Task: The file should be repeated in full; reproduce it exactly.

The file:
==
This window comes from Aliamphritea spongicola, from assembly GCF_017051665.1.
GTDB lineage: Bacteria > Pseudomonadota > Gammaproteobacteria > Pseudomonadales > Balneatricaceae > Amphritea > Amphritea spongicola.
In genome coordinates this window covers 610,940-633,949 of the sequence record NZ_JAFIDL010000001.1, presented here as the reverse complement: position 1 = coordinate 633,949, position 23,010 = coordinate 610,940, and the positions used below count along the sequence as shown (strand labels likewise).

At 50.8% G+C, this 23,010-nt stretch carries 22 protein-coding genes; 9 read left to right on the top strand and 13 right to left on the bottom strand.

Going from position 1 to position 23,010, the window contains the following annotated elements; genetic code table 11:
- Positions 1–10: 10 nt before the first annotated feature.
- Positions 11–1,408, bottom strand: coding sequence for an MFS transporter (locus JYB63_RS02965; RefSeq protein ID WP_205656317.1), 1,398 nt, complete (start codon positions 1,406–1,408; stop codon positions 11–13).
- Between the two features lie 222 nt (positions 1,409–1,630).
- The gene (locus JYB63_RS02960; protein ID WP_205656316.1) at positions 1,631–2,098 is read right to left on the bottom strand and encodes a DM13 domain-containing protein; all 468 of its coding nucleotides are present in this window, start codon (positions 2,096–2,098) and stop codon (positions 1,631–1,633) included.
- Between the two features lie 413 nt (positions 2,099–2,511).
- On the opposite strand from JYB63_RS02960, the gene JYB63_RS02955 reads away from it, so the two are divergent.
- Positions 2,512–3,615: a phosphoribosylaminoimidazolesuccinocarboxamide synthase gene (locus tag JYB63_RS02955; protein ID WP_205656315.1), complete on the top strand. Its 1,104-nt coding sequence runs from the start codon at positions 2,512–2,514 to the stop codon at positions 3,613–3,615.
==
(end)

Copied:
This window comes from Aliamphritea spongicola, from assembly GCF_017051665.1.
GTDB lineage: Bacteria > Pseudomonadota > Gammaproteobacteria > Pseudomonadales > Balneatricaceae > Amphritea > Amphritea spongicola.
In genome coordinates this window covers 610,940-633,949 of the sequence record NZ_JAFIDL010000001.1, presented here as the reverse complement: position 1 = coordinate 633,949, position 23,010 = coordinate 610,940, and the positions used below count along the sequence as shown (strand labels likewise).

At 50.8% G+C, this 23,010-nt stretch carries 22 protein-coding genes; 9 read left to right on the top strand and 13 right to left on the bottom strand.

Going from position 1 to position 23,010, the window contains the following annotated elements; genetic code table 11:
- Positions 1–10: 10 nt before the first annotated feature.
- Positions 11–1,408, bottom strand: coding sequence for an MFS transporter (locus JYB63_RS02965; RefSeq protein ID WP_205656317.1), 1,398 nt, complete (start codon positions 1,406–1,408; stop codon positions 11–13).
- Between the two features lie 222 nt (positions 1,409–1,630).
- The gene (locus JYB63_RS02960; protein ID WP_205656316.1) at positions 1,631–2,098 is read right to left on the bottom strand and encodes a DM13 domain-containing protein; all 468 of its coding nucleotides are present in this window, start codon (positions 2,096–2,098) and stop codon (positions 1,631–1,633) included.
- Between the two features lie 413 nt (positions 2,099–2,511).
- On the opposite strand from JYB63_RS02960, the gene JYB63_RS02955 reads away from it, so the two are divergent.
- Positions 2,512–3,615: a phosphoribosylaminoimidazolesuccinocarboxamide synthase gene (locus tag JYB63_RS02955; protein ID WP_205656315.1), complete on the top strand. Its 1,104-nt coding sequence runs from the start codon at positions 2,512–2,514 to the stop codon at positions 3,613–3,615.